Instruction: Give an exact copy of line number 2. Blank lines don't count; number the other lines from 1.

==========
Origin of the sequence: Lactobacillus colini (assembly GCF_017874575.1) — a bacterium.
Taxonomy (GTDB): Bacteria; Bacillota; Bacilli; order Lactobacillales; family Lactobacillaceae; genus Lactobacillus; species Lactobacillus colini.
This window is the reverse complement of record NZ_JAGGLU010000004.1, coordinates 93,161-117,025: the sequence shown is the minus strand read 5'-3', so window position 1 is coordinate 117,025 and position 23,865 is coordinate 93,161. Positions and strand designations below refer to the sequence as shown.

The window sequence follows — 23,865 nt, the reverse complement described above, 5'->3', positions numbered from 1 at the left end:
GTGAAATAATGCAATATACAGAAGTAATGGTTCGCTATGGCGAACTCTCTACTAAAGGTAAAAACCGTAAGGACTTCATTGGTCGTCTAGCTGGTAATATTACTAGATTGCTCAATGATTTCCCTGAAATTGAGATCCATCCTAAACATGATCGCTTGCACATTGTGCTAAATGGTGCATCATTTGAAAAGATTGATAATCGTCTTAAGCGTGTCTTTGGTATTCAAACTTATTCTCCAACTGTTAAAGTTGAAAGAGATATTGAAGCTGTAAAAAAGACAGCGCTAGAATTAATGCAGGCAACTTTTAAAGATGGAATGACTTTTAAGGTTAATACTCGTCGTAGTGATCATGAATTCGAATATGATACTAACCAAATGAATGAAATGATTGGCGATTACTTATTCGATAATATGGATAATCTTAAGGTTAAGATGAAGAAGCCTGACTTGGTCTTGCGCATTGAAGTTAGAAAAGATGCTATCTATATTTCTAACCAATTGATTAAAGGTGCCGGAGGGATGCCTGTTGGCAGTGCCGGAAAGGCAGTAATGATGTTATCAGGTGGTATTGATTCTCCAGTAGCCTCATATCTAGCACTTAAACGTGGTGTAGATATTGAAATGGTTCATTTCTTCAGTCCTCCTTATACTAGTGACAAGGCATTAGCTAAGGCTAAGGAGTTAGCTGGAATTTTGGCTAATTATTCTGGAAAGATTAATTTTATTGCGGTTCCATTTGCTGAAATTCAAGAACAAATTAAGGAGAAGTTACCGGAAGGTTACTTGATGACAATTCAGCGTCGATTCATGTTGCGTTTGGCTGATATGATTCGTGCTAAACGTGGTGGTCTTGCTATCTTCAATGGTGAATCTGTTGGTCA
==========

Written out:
Taxonomy (GTDB): Bacteria; Bacillota; Bacilli; order Lactobacillales; family Lactobacillaceae; genus Lactobacillus; species Lactobacillus colini.